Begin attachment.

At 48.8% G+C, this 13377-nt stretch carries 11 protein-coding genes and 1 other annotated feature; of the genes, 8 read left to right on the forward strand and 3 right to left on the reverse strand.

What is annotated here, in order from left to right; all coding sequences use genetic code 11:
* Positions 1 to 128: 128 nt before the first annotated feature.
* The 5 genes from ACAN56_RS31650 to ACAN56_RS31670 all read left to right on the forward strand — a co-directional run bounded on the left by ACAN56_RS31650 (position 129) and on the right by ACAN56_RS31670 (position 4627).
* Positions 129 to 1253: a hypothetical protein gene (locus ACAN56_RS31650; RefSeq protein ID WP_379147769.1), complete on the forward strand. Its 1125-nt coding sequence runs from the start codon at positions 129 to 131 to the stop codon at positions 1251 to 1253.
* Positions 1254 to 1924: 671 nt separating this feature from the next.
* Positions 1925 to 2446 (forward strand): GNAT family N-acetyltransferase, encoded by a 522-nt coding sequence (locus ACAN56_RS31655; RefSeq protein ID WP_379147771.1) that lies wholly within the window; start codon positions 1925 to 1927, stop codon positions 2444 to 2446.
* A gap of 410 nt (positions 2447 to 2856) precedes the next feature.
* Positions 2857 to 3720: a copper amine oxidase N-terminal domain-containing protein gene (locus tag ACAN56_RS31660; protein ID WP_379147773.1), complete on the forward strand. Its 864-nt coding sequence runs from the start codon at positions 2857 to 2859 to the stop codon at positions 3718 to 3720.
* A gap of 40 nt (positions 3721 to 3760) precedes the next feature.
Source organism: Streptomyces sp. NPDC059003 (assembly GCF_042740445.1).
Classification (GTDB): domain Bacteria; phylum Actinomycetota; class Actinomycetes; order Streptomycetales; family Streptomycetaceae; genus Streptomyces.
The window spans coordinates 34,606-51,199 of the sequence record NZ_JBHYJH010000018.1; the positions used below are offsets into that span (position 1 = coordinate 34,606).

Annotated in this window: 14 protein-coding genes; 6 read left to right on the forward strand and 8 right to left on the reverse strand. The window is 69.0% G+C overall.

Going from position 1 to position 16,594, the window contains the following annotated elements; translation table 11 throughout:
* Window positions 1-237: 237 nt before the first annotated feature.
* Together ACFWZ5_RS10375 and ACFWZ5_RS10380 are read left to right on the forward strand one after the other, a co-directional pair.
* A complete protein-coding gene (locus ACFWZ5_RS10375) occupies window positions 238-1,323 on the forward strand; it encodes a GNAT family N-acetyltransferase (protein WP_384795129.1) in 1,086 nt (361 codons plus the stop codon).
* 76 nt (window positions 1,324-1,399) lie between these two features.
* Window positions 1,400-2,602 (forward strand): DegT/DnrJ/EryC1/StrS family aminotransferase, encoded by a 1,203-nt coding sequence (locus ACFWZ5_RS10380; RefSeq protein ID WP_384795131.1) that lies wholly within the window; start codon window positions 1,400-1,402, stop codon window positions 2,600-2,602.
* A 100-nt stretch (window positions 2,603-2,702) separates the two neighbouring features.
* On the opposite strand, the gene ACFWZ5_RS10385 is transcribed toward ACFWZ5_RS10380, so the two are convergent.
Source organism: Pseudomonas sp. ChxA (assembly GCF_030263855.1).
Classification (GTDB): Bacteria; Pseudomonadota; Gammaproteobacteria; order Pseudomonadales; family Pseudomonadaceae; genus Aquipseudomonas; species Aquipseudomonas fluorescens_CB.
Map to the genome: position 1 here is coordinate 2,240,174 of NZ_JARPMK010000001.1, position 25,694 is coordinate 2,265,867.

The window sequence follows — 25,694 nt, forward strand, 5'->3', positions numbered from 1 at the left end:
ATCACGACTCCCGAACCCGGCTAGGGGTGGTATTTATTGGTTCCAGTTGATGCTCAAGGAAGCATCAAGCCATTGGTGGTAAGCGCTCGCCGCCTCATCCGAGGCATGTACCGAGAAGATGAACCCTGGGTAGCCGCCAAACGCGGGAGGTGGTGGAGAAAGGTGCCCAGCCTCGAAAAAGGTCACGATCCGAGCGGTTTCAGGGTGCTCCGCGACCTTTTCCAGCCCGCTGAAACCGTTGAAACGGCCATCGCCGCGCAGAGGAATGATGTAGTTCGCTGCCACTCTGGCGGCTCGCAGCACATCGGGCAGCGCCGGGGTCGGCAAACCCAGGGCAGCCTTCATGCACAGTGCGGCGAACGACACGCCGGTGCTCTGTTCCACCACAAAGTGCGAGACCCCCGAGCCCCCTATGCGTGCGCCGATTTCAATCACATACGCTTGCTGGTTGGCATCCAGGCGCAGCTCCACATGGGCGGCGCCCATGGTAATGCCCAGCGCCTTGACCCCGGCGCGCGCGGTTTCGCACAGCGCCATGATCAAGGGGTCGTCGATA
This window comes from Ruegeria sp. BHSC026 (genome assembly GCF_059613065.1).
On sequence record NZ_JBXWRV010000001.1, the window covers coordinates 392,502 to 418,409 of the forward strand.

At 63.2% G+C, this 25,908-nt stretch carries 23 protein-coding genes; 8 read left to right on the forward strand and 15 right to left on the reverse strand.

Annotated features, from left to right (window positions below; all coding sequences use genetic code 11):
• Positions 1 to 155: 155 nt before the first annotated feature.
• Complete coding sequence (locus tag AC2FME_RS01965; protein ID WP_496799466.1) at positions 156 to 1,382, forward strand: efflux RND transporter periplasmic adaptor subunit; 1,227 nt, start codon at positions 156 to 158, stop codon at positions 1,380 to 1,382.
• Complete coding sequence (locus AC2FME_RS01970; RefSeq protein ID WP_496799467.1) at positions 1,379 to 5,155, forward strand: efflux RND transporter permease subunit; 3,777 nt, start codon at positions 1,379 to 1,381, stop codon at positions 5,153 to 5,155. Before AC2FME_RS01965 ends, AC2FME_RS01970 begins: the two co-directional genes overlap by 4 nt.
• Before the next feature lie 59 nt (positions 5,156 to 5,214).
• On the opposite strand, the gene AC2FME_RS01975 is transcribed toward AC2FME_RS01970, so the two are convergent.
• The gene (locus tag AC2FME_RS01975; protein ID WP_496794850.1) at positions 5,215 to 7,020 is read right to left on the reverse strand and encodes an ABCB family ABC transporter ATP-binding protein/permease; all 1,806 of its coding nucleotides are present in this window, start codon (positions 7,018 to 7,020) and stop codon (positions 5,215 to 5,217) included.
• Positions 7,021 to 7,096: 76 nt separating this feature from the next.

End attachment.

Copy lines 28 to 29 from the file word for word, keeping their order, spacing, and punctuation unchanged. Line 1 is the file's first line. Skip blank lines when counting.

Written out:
This window comes from Ruegeria sp. BHSC026 (genome assembly GCF_059613065.1).
On sequence record NZ_JBXWRV010000001.1, the window covers coordinates 392,502 to 418,409 of the forward strand.